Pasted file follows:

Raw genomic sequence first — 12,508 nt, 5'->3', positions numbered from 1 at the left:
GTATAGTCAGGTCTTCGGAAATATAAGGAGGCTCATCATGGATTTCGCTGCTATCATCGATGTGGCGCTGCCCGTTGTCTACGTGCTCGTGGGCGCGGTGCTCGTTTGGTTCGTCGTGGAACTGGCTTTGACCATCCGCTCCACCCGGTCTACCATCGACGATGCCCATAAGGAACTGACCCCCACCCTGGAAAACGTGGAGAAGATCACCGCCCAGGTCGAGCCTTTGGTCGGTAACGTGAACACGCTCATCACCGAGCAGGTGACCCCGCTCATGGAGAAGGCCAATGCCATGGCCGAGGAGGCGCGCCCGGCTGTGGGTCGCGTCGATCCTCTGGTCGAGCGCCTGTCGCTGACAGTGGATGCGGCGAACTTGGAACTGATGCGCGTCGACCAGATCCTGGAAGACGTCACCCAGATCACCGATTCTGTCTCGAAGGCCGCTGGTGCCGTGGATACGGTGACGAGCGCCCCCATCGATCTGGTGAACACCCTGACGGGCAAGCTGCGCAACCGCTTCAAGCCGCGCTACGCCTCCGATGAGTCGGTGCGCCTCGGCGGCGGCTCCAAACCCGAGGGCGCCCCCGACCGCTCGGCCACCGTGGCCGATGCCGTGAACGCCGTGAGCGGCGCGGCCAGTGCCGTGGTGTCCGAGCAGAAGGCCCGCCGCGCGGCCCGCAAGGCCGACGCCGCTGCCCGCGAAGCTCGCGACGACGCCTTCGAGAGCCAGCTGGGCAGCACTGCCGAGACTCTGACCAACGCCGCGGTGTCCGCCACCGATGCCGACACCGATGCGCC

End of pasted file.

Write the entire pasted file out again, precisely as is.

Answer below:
Raw genomic sequence first — 12,508 nt, 5'->3', positions numbered from 1 at the left:
GTATAGTCAGGTCTTCGGAAATATAAGGAGGCTCATCATGGATTTCGCTGCTATCATCGATGTGGCGCTGCCCGTTGTCTACGTGCTCGTGGGCGCGGTGCTCGTTTGGTTCGTCGTGGAACTGGCTTTGACCATCCGCTCCACCCGGTCTACCATCGACGATGCCCATAAGGAACTGACCCCCACCCTGGAAAACGTGGAGAAGATCACCGCCCAGGTCGAGCCTTTGGTCGGTAACGTGAACACGCTCATCACCGAGCAGGTGACCCCGCTCATGGAGAAGGCCAATGCCATGGCCGAGGAGGCGCGCCCGGCTGTGGGTCGCGTCGATCCTCTGGTCGAGCGCCTGTCGCTGACAGTGGATGCGGCGAACTTGGAACTGATGCGCGTCGACCAGATCCTGGAAGACGTCACCCAGATCACCGATTCTGTCTCGAAGGCCGCTGGTGCCGTGGATACGGTGACGAGCGCCCCCATCGATCTGGTGAACACCCTGACGGGCAAGCTGCGCAACCGCTTCAAGCCGCGCTACGCCTCCGATGAGTCGGTGCGCCTCGGCGGCGGCTCCAAACCCGAGGGCGCCCCCGACCGCTCGGCCACCGTGGCCGATGCCGTGAACGCCGTGAGCGGCGCGGCCAGTGCCGTGGTGTCCGAGCAGAAGGCCCGCCGCGCGGCCCGCAAGGCCGACGCCGCTGCCCGCGAAGCTCGCGACGACGCCTTCGAGAGCCAGCTGGGCAGCACTGCCGAGACTCTGACCAACGCCGCGGTGTCCGCCACCGATGCCGACACCGATGCGCC